3. In my personal gaming group, especially when when Kevin was still with us, the COIN series did not get much play. I have since joined a second group, and that one includes -- wait for it -- Volko! I can pretty much play a COIN game (along with a few playtests of future COIN games) any week I would like, and I have grown to re-appreciate the games. I always appreciated the system, but the recent plays really make me re-appreciate Andean Abyss.
4. I really like to see new things in games, so I am really looking forward to seeing Colonial Twilight: The French-Algerian War, 1954-62 when it is released. I am not sure I got a chance enough to say this in the podcast.
5. I didn't comment enough on Liberty or Death: The American Insurrection. I wish I had more of a chance to play it. Any comments are based on a single playtest and any criticisms are more in relation to the series as a whole, rather than in relation to boardgames in general.
6. I like the diversity of responses here, especially in relation to our favorite games.
7. TJ mentioned how negative the "least favorite" question was. Maybe it was. I'm not sure. Might revisit that. I don't want to fall into a formula, question-wise.
8. This (and the next) set of trivia questions was difficult! For one, the tactics of insurgency and their link to terror (and Stalinism) make for some unsavory characters. Two exceptions I can quickly think of -- Nelson Mandela (I had a quote from him, but think it may have been lost in the shuffle of recording) and the American Insurgency/American Revolution. Maybe should have had more from them.
New Episode Released!
This episode is about the biggest 2.0 of all, World War II. In particular, this episode is about the war in Europe. This episode's panelists include Tom Grant of I've Been Diced, TJ, a recurring panelist on I've Been Diced, and JR Tracy, ASL tournament shark and all around gaming legend. The gaming discussion ranges from favorite games to an exciting preview of an upcoming game to the question, "Is putting Hitler in power a decision that is too large for a game?" This episode is a great discussion on one of the favorite gaming subjects.
For show notes, check out the Seven Questions Guild.
Sat Mar 26, 2016 11:00 am
Seven Questions Episode 2:
I had hoped that our February 2016 episode, our second, would be about the biggest 2.0 in history - World War II.
But then, tragically and unexpectedly, our friend and anticipated regular panelist, Kevin Sudy, died. This episode is dedicated to Kevin's memory.
I'll use this space (and probably the Seven Questions Guild) to share some memories of Kevin.
First up, he was one of the most generous people I have known. He was generous with his gaming time, always willing to teach someone, whether or not they were a "gamer," a new game. I am sure that one of his talents that he never admitted to was "pulling his punches" and keeping a game close when teaching one.
He was always up for a game. This past weekend, I attended Prezcon in Charlottesville, VA. I ate breakfast alone, where Kevin would have always been present for a recap of the night before and an analysis of strategies and design. Our gaming table was loud and raucous, but things were not quite as open or free as they were when Kevin was around. His empty chair haunted the entire weekend.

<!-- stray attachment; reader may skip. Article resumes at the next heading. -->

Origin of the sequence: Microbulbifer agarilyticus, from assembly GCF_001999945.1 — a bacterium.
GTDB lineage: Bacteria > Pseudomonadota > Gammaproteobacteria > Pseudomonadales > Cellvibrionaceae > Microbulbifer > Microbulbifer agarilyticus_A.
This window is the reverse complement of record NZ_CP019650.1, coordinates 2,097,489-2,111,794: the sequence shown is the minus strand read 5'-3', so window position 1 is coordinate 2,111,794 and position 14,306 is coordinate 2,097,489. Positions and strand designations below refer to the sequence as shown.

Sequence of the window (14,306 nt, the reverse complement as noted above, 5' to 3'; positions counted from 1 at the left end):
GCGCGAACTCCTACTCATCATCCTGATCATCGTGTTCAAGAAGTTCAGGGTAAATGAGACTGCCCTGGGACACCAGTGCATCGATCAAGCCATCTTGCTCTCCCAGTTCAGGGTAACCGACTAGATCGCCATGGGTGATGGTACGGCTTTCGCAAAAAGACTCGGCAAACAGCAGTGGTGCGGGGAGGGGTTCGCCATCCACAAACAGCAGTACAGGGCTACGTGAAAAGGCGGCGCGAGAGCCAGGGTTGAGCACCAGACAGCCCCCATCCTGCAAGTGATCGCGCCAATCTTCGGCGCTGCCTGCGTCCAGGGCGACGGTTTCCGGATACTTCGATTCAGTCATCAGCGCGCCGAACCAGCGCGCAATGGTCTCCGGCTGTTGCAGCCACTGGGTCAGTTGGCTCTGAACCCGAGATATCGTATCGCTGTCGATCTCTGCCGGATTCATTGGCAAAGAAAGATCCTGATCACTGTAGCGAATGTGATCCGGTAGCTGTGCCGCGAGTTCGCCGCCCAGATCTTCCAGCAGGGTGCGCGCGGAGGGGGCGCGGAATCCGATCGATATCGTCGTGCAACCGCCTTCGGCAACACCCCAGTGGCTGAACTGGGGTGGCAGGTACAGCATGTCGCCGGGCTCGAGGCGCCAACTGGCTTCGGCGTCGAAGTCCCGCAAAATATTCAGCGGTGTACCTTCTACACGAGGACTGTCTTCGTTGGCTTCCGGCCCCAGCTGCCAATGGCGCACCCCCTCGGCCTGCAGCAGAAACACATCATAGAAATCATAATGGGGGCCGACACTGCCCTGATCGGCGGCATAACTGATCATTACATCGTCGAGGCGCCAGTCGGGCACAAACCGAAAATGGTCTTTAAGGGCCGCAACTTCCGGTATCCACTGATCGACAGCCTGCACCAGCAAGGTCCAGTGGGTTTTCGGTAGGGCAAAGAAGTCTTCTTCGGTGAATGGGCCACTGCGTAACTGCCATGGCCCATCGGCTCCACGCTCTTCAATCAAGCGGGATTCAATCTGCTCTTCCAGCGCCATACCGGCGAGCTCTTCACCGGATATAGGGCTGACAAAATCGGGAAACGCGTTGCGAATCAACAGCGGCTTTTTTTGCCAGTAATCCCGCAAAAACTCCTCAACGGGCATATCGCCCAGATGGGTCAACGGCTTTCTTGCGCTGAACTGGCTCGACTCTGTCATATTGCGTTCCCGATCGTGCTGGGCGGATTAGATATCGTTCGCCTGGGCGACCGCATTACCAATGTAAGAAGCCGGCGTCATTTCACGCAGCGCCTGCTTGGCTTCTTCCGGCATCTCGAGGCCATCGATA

He was incredibly bright, designing a number of prototypes, but, more importantly, always encouraging his friends to design games of their own. He was a tough competitor who was cool and collected and good spirited when he won (most of the time) and those rare occasions when he lost.
I will miss him greatly, and I'm glad that I have these two episodes to remember him by.
I'll save the announcement until the end of the post.
This post is about my nickel and dimes for 2015. As with most Nickels and Dimes, my list is dominated by shorter games. I do have some longer ones that made the cut, which I'm very proud of, but, since so few of these games actually made it, I've decided that, after the nickels and dimes, I'll cover some other games of note for me in 2015.
Risk Star Wars – 5 plays
The first two Nickels on my list are pretty new and shiny. Let’s start with this one. This ain’t your daddy’s Risk! A recent article had the headline “Star Wars Risk is a Good Game. Also Not Risk.” Very true. This game has about as much in common with Risk as War of the Ring. You roll five dice for combat. That’s about it. A better description? A very quick playing (my son and I knock it out in about 45 minutes) card driven combat game. There are three areas on the board (which is shaped like Darth Vader’s TIE Fighter): a Endor track (the least interesting aspect of the game), a track for Vader and Luke’s lightsaber battle (and tracks for the Millenium Falcon and the Executor’s damage), and a larger central map where the battle for the Death Star II plays out. So far the Rebels are 5-0, which is a little concerning; that shield generator track is IMPORTANT and inexorable. But it prevents a quick, unbalanced challenge that we are currently loving.
Pax Pamir - 5 plays
This one is another that became a nickel in less than a month. It is basically Phil Eklund’s Pax Porfiriana transplanted to the Great Game era of Afghanistan. The artwork is a bit less thematic than Porfiriana, but it is still evocative, and the rules are definitely slimmed down and more appropriate for the setting. The game can play fast and many times ends up being a game of trying to set yourself up while preventing everyone else from winning (aren’t they all?). It’s a careful, brain-burning balancing act of keeping track of your spies and tribes while building both the influence of and your influence in one of the major powers in the region. A picture of me with my head in my hands, with a caption invoking the existential idea of “the agony of choice” floated on Facebook for a while. I’m not sure there’s ever been a more telling picture taken.